[time-nuts] Datum/Symmetricom X72 Rubidium

Herbert Poetzl herbert at 13thfloor.at
Sat Mar 16 14:01:55 EDT 2013

On Sat, Mar 16, 2013 at 05:41:11AM -0400, GandalfG8 at aol.com wrote:
> I've had an "interesting" week or so playing with an X72 and
> it turned out not to be quite as straightforward as I first
> expected.

> A google based "X72" search of the list archives seems to throw
> up more questions than answers so I thought it might help a bit
> if I shared what I've learned, whilst hoping others might be
> able to fill in some missing gaps for me too :-)

> One of the attractions of the X72 was the option to use a 1PPS
> input for frequency conditioning, and one of the first things
> I learned was that this depends on the firmware version. This
> feature was introduced with firmware version 5.02 in 2003, and
> this bright and shiny looking just like new X72 turned out to
> have 25,000 hours on the clock and firmware version 4.10 from
> 2002. Lesson one, looks ain't everything :-(

Did you open up the unit completely?
If so, did/could you take/make some photos/scans of the


> Next problem, these are specified at shipment to have
> an accuracy of <+/-5E-11 but obviously they age. Whilst
> Symmetricom does offer analogue and digital options for
> adjustment, more of which in a moment, there's no user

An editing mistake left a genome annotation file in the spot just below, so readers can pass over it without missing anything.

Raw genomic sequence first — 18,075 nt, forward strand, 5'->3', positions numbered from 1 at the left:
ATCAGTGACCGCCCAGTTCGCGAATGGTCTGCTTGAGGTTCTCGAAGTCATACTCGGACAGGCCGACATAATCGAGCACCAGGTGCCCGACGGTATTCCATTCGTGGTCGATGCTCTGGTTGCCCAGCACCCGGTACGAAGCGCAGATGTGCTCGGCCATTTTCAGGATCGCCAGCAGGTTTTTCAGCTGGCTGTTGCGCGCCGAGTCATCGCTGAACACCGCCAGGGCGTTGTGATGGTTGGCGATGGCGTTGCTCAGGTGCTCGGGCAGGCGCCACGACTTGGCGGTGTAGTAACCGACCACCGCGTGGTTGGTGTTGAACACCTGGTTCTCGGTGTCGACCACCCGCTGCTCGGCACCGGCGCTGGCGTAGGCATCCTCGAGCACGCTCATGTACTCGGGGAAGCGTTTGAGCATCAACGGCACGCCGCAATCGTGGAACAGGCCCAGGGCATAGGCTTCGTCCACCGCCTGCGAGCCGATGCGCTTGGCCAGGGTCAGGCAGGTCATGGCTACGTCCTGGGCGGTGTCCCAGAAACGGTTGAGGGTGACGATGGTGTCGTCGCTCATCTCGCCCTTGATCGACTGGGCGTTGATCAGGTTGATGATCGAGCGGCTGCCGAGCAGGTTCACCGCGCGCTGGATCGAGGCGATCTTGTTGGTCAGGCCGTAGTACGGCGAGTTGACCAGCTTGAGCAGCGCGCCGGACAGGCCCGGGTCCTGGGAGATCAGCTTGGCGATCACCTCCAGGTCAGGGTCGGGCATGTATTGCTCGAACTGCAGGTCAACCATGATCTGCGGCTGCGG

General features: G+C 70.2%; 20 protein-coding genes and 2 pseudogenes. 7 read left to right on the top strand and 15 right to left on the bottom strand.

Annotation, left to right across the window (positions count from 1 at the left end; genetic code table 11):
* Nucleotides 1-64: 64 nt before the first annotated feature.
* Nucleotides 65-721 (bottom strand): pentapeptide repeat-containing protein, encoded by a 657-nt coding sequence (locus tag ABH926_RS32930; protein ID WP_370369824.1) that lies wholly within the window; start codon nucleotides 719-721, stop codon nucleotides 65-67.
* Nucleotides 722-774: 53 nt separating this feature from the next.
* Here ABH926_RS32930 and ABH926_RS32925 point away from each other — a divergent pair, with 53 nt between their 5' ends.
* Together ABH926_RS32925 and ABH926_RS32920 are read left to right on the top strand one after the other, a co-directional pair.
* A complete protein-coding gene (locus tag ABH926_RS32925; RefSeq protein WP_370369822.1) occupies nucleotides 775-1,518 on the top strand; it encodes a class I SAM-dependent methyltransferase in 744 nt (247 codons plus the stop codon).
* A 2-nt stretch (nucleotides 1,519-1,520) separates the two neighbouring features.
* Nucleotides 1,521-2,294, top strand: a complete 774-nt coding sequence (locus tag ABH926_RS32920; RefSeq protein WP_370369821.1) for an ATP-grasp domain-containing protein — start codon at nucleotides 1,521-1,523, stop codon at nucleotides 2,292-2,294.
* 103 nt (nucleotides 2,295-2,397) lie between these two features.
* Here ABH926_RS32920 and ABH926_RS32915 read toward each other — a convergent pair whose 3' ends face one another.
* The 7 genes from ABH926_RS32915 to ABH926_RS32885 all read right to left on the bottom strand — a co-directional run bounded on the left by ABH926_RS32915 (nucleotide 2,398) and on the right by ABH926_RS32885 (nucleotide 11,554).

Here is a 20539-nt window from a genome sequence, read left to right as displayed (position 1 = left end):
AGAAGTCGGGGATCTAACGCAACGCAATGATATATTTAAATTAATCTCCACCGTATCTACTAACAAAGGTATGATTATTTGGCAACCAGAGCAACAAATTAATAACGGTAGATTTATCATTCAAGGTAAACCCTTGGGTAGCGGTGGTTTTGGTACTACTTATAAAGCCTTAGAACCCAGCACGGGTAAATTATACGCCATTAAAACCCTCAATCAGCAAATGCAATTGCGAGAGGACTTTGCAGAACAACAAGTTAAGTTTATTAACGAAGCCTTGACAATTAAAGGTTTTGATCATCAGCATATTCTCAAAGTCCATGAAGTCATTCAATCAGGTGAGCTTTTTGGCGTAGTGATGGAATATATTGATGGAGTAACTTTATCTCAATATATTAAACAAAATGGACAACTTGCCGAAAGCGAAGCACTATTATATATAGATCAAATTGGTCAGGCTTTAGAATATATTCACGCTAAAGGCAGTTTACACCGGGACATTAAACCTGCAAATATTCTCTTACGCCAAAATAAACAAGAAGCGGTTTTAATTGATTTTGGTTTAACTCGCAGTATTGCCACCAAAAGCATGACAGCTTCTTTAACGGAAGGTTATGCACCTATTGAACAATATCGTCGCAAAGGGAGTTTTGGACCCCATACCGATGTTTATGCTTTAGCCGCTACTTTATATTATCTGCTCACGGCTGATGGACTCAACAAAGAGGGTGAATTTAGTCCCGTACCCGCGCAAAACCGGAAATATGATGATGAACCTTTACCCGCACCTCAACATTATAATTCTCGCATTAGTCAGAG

> option to properly adjust the startup frequency, as in the
> FE5680A for example, instead there's a flag that gets set to
> conveniently warn the user when it's time to send their X72
> back to Symmetricom for a "service". As received, the locked
> output frequency of this unit was 9.999,999,986,xx Mhz, the
> xx indicating digits still wandering after lock which may
> reflect more on the less than ideal antenna placement for the
> Thunderbolt providing the counter reference. 

> When finally in a negotiated position to remove the "do not
> remove" warranty stickers both were found to cover access
> holes, one of which led nowhere but the other to a trimmer
> capacitor adjacent to the lamp assembly. 

> Whether or not it was the intended purpose this did allow
> adjustment of the output frequency, unfortunately it ran out of
> steam at 9.999,999,992,xx MHz so was reset to where it started.

> There are two further options for frequency adjustment, not
> including the digitally adjustable CMOS outputs, one is a
> software command that allows an offset to be specified, based
> on the free running frequency and in steps of 2E-12, which
> does allow for reasonable adjustment relative to the startup
> frequency but resets every time power is removed 

> The other is an anologue control input which can be varied from
> 0 to 5 volts and allows adjustment to a few parts in 10^11, but
> which sits at just over 4 volts to bring this one to 10MHz.

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